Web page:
Dear Shel Silverstein,
Recently, I heard this quote ‘If you light a lamp for someone it will also brighten your path” (Unknown). When I was little I never really payed attention to the words I heard from a book although I could quote some of the pages as my mom read them When I was Me, it wasn’t about finding a message from the book and using it in my own life. To me it was just a game. Listen to mom read and then pretend to go to bed, and when she would check on me, close my eyes and be quiet. It wasn’t until the night that my dad read The Giving Tree that I actually started to pay close attention. It changed my life forever.
Thank you so much for writing your book. If it weren’t for The Giving Tree, I would have never become who I am today. Not only did it teach me that to be happy you have to make others happy, it also taught me one of the greatest lessons anyone could leam in life. You can never judge someone by who you think they are; you have to know them first. When I reread your book a few weeks ago, it stood out to me just like it did the day my dad read it to me. "I want to buy things and have fun. I want some money?" "I'm sorry," said the tree, "but I have no money. I have only leaves and apples. Take my apples, Boy, and sell them in the city. Then you will have money and you will be happy." This really jumped out at me. Not only did the tree try to make this boy happy when he was being selfish and being needy, she gave up really important things just for him I sat there and struggled with the fact that he was so rude and didn’t even think about the tree, yet the tree had no problem helping him All I could manage to do was think bad things about this boy, but after thinking, I realized that for whatever reason it may be, the tree saw something good in him and still gave him what he asked for. I had judged him all wrong the whole time.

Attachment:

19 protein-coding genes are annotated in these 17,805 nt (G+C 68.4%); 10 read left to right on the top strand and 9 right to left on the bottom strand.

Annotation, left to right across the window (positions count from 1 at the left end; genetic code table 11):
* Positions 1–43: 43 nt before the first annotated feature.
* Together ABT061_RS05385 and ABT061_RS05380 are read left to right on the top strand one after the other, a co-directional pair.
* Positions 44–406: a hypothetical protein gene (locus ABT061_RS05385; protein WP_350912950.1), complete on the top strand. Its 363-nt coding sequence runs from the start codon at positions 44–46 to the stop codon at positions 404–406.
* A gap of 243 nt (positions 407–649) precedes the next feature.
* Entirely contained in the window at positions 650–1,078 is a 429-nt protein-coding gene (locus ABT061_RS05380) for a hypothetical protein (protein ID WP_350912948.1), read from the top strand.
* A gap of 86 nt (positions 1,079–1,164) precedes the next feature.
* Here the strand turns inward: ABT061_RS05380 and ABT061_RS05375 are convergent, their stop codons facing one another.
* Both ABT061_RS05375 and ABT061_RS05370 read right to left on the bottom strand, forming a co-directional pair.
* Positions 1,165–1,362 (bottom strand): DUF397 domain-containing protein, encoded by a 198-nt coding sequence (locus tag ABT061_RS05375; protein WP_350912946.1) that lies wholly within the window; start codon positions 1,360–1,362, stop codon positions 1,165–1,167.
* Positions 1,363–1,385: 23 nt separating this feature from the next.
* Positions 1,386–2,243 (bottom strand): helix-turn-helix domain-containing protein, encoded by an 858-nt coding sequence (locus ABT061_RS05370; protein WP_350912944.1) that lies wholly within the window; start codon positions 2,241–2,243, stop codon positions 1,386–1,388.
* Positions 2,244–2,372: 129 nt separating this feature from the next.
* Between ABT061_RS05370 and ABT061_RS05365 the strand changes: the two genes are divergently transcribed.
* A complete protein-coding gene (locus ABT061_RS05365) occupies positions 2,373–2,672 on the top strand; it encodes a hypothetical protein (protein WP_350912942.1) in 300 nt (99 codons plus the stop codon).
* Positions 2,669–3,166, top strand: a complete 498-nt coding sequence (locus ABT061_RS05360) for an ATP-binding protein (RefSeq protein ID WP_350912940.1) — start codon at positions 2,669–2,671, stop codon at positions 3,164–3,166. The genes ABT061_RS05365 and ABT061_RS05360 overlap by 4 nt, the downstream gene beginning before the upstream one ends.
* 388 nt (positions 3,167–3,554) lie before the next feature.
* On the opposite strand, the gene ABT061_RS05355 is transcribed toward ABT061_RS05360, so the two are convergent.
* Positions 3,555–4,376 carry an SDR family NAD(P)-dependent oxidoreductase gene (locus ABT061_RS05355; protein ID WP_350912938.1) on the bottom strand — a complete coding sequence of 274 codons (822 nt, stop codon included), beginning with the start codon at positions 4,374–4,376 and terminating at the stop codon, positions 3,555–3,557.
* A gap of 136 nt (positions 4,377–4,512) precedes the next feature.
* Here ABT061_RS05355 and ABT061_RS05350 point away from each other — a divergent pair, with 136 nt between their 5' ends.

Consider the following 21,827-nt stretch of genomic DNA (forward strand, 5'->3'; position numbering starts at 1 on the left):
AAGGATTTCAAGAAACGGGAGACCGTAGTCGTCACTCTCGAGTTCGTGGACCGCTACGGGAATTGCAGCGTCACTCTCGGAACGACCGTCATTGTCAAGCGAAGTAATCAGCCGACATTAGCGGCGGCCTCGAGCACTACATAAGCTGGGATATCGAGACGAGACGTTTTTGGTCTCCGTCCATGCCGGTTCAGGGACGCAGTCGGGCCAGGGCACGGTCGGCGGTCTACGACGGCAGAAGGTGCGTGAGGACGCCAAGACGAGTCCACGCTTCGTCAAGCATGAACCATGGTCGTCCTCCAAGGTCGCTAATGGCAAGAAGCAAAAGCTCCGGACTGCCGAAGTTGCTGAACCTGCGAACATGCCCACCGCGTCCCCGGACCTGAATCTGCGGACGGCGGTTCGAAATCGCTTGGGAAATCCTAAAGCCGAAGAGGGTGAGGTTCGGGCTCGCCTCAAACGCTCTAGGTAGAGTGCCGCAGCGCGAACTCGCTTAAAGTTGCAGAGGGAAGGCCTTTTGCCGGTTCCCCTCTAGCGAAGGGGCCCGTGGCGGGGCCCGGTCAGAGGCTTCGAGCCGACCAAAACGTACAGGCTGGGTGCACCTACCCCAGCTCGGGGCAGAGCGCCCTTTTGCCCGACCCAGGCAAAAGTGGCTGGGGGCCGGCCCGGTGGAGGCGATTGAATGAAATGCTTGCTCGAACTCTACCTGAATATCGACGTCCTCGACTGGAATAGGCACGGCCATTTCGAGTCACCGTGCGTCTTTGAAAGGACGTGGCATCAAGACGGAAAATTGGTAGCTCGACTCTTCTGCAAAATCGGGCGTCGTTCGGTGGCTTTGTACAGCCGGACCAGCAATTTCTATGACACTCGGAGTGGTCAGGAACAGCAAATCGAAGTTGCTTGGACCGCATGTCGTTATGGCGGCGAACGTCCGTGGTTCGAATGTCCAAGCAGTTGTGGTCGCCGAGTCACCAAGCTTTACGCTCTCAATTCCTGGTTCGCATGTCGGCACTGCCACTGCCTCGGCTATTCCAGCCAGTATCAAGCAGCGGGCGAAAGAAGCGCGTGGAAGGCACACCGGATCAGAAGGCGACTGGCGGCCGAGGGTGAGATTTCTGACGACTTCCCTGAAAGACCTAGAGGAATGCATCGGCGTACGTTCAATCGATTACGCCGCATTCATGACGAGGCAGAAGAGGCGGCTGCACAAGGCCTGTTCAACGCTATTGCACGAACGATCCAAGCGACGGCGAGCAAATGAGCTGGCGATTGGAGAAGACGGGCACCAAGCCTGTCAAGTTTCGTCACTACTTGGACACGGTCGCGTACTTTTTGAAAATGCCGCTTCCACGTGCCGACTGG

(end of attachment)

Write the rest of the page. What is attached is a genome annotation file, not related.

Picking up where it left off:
The night my dad walked into my room, set up a camera, and read The Giving Tree to me I do remember sitting in my bed and not listening. He looked up at me and asked if I was listening, and I shyly giggled and said, “No.” Of course, my dad understood the message of the book and wanted me to also, so he looked at me and told me that he wanted me to be the good little girl that he knew, and he wanted me to listen. At that point in my life, I looked up to my dad more than anyone, so I wanted to be just like him, and I listened. After he read the book, he had a long discussion with me about what he had read. I still couldn’t focus though. I asked my dad why he was video taping me, and he said, “Because one day you will be happy to see all of the old memories.” After that, I started to listen as he told me all about when he was little and the fun things he did and what made them so fun. I watch that video periodically, and it reminds me that my dad found his joy in giving. Now, I’m a teenager and my dad lives out of state. I no longer see him more than once a year, and it never crossed my mind to watch that video until I chose this book to write about. I watched it in hopes that I could feel the emotion my dad felt as he watched me grow so much in one night. Lucky me, I got to. It made me realize that at one point what was a simple book about a boy and a tree made me want to be just like the tree.
All it takes is one simple act of giving to make you and everyone around you happy. You could be giving to a homeless shelter or even putting money in a jar for someone trying to raise money for the firefighters. It doesn’t matter what the deed is or whatever reason you may have done it. What really counts is the fact that you took that twenty seconds to drop money into a jar or the five minutes where you pulled aside the so called “nerd” just to ask what’s wrong and to try and help. Whether we’re giving an item or even a simple smile, we can change the world. That’s something I learned after reading The Giving Tree. Thank you!